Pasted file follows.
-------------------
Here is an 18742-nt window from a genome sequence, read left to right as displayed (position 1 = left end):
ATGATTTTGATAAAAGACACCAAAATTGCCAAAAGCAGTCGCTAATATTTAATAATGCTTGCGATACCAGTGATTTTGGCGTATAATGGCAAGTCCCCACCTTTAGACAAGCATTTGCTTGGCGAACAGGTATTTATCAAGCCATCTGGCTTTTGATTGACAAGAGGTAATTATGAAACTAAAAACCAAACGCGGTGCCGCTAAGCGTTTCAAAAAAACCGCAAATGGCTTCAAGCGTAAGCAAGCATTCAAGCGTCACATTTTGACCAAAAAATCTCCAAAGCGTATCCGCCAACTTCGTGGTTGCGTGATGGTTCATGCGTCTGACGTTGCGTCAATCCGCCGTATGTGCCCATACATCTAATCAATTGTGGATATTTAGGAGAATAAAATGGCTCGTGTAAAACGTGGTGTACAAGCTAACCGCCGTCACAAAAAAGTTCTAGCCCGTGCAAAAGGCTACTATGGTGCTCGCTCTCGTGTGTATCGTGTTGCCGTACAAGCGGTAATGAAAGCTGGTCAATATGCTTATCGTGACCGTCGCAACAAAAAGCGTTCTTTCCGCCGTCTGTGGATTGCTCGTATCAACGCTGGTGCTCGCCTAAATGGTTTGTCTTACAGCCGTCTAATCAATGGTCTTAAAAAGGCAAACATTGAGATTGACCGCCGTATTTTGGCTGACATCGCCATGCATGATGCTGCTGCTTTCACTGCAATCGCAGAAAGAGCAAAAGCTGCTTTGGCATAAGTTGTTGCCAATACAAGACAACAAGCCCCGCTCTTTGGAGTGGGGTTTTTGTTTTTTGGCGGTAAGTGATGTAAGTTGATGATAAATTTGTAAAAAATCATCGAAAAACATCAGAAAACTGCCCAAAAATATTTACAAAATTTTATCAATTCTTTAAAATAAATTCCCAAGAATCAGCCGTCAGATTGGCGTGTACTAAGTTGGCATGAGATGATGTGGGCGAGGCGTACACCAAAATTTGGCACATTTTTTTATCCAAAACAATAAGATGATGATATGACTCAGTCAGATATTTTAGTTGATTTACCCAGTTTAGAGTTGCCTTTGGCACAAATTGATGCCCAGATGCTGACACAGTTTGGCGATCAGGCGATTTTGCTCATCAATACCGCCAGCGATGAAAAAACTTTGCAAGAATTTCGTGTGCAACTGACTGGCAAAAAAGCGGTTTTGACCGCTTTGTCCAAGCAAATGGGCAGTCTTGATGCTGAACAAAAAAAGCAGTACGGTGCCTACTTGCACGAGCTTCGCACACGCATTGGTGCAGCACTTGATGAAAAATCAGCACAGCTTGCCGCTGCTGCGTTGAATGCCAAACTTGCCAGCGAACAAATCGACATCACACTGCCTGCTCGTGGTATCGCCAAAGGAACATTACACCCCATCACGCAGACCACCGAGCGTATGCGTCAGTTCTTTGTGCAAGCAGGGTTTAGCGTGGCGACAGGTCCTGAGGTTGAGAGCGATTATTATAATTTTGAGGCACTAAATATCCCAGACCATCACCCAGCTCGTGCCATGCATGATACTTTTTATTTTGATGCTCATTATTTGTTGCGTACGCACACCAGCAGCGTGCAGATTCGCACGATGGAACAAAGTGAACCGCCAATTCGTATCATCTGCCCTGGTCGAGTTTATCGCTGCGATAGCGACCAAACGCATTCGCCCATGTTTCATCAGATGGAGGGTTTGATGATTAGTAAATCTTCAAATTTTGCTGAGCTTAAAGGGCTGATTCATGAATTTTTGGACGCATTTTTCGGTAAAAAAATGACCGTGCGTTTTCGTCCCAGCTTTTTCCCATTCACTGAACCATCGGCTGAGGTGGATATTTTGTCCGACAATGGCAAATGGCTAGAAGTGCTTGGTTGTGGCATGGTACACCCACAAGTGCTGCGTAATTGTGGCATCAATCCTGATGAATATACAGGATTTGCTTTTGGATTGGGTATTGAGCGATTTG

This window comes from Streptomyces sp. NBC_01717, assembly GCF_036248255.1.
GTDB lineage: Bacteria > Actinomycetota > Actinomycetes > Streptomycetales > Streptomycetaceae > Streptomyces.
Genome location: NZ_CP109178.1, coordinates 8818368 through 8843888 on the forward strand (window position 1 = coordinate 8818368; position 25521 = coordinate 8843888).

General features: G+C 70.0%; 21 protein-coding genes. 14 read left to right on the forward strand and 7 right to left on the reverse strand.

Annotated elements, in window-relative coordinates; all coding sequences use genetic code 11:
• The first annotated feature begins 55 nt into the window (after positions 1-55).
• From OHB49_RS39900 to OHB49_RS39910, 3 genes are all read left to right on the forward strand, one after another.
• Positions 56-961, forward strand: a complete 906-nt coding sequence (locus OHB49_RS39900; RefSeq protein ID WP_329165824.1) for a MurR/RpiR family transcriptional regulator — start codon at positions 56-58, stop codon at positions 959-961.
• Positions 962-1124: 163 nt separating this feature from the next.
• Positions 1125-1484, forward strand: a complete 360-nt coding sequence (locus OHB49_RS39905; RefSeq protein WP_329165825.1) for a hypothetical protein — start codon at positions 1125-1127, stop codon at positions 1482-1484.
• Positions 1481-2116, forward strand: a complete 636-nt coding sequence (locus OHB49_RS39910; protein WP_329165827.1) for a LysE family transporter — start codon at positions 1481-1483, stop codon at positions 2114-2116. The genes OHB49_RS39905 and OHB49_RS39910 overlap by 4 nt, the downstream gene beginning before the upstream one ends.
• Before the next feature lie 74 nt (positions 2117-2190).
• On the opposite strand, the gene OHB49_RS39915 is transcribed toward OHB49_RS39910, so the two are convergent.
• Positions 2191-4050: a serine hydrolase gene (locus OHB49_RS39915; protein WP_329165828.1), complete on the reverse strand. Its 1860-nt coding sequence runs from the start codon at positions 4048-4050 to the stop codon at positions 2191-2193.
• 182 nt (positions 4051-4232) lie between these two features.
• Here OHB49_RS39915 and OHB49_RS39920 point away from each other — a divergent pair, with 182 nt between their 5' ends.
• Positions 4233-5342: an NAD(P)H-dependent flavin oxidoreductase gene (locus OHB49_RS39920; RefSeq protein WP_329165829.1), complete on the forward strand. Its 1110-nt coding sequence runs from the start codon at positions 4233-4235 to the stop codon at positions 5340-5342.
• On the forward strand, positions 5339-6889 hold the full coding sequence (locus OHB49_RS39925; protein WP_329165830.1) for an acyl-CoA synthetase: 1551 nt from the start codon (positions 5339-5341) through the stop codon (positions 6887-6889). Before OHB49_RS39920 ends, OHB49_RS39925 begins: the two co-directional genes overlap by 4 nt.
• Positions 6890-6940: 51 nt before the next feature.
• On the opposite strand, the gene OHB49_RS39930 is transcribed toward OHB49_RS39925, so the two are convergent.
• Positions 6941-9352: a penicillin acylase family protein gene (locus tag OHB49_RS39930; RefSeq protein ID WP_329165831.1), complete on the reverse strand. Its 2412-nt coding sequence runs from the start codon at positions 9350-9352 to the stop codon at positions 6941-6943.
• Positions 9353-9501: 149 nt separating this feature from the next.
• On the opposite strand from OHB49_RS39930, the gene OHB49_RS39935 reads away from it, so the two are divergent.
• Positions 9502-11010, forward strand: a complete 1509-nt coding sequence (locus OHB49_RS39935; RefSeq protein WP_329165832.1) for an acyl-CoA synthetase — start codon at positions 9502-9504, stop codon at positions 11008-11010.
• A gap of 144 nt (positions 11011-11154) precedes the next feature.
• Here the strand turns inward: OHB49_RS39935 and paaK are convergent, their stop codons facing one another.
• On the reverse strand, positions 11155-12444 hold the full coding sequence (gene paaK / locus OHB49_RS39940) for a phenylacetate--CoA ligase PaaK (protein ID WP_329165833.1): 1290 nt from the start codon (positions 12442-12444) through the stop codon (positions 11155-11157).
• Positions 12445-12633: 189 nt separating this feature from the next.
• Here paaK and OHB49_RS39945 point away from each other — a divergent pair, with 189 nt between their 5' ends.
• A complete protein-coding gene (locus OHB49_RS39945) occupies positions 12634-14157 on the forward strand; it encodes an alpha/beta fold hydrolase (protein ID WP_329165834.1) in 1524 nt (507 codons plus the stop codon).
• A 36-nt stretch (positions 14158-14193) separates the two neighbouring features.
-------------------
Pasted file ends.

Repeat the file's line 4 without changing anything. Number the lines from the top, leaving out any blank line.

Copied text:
GTDB lineage: Bacteria > Actinomycetota > Actinomycetes > Streptomycetales > Streptomycetaceae > Streptomyces.